HYDE PARK — Hyde Park residents have successfully driven out people using a children’s playground at the north end of Jackson Park for sex, drinking and drugs, and will cut the ribbon on a new jungle gym on Friday.
In September, a new playground at Dickerson Playlot across from Bret Harte Elementary School, 1556 E. 56th St., was delayed and residents began finding empty liquor bottles, women’s underwear, used condoms and feces from people using the park at night.
“We’re still seeing dime bags at Dickerson, but we’re not seeing needles or condoms, which is good,” said Louise McCurry, president of the Jackson Park Advisory Council, who stopped at the park twice a day to clean up after the late-night revelers.
McCurry and others will gather at 3:30 p.m. Friday at the park named for the first black graduate of the University of Chicago Law School, Earl Dickerson, to officially cut the ribbon on the new playground.
“They did a nice job with this one,” said Peggy Garrett, who brought her 2-year-old grandson to play on the new playground Tuesday while her 6-month-old grandson napped in a stroller.
As one grandson rotated in dizzying loops on a new spinning seat, Garrett said she did not come to the park at night and did not see firsthand the problems McCurry described, but saw the effect on the playground in the mornings.
“I watch the swings, they knocked them up pretty good before,” Garrett said.
McCurry praised the police officers from the Wentworth District, who monitored the park for six weeks after complaints about drinking, drugs and sex in the park.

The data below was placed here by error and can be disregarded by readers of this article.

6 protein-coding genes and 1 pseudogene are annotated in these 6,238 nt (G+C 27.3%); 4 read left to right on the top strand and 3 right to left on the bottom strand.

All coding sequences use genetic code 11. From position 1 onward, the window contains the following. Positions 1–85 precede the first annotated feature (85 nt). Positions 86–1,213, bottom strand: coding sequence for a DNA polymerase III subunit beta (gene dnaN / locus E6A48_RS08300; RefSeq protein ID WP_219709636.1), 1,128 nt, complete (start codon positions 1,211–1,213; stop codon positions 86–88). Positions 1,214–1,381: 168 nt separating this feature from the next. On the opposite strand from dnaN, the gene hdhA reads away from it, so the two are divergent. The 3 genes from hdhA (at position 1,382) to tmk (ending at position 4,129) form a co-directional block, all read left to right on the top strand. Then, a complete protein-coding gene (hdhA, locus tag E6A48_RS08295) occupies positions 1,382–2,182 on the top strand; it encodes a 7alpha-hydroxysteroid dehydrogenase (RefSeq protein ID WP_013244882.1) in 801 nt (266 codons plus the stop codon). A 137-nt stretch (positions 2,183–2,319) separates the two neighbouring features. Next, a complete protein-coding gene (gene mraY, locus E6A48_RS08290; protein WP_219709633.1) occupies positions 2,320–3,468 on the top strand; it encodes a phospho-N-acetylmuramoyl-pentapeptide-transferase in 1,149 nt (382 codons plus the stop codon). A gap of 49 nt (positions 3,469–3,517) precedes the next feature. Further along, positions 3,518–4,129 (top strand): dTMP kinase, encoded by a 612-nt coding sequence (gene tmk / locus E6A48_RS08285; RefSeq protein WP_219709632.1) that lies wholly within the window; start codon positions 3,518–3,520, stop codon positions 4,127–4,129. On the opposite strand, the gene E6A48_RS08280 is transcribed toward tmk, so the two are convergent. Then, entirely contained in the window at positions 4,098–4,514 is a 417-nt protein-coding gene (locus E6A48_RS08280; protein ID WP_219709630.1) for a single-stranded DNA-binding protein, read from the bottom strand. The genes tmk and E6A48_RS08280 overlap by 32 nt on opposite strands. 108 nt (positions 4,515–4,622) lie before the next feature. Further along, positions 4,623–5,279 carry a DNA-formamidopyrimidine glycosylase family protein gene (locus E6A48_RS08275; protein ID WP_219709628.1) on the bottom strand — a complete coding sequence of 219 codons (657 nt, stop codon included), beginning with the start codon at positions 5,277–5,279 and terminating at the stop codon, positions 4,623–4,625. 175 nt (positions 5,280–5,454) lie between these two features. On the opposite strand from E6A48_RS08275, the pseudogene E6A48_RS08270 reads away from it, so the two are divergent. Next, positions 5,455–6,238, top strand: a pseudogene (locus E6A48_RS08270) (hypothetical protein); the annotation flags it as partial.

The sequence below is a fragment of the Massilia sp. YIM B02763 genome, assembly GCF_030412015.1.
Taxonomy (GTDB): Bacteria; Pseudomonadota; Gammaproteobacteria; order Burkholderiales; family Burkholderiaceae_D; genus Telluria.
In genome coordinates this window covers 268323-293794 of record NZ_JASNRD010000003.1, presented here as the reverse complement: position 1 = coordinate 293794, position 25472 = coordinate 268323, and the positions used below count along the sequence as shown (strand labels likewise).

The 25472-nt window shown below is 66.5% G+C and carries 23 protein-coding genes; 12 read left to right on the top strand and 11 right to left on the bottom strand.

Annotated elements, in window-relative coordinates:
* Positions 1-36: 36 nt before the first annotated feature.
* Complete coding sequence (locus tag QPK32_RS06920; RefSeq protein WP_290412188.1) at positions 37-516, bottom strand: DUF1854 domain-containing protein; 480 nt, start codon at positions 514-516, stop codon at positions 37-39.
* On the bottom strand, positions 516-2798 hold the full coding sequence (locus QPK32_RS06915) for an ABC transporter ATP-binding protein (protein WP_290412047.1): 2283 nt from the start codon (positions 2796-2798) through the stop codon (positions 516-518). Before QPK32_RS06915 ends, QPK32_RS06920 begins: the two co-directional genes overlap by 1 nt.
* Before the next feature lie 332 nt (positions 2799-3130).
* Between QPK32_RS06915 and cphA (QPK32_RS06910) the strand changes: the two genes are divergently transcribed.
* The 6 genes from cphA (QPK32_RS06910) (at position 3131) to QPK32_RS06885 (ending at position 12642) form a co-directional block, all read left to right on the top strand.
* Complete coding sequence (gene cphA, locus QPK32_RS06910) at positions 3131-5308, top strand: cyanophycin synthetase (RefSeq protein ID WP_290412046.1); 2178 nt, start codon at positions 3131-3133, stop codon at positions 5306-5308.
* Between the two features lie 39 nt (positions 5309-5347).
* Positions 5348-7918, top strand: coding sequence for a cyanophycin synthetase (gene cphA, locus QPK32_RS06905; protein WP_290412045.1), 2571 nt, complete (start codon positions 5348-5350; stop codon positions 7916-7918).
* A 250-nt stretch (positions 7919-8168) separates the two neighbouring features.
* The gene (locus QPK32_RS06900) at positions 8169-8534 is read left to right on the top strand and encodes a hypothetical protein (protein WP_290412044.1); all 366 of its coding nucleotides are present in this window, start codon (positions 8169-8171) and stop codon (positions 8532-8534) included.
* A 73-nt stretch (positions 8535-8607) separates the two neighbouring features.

In February, Chrysalais Playlot next to Dickerson will get new playground equipment for the first time since Hyde Park residents built the existing slide and bridge for preschool-age kids in the 1970s.
McCurry said the north end of Jackson Park that is cut off from the rest of the park by 57th Street has one more major project to finish, the Iowa Building.
“I’m still picking up shovels of s--- out of the corners every day,” McCurry said of the dolostone pavilion at 1755 E. 56th St.
McCurry said four men have moved into the pavilion since the lights stopped working three years ago and frequently use the corners of the building to do their business.
“If they behaved themselves, I would say, ‘OK, sleep there,’ but they don’t,” McCurry said.
She said the exterior light bulbs were recently replaced, but the timer was broken and the lights would come on during the day and go off at night.
Park activists have struggled to find a use for the former concession stand and pavilion that surrounds a central open-air courtyard with a green-tiled fountain. The structure was set to display the unearthed statue of Germania from the 1893 World's Columbian Exposition, which was discovered during construction of Lake Shore Drive, but plans were scuttled due to lack of funding.
McCurry said the Iowa Building remains one of the few remaining thorny problems at the park. She said after two years of work by police and volunteers, Jackson Park is now clean and safe, and she hopes renewed interest in the Columbian Exposition will bring more people down to the south lakefront park.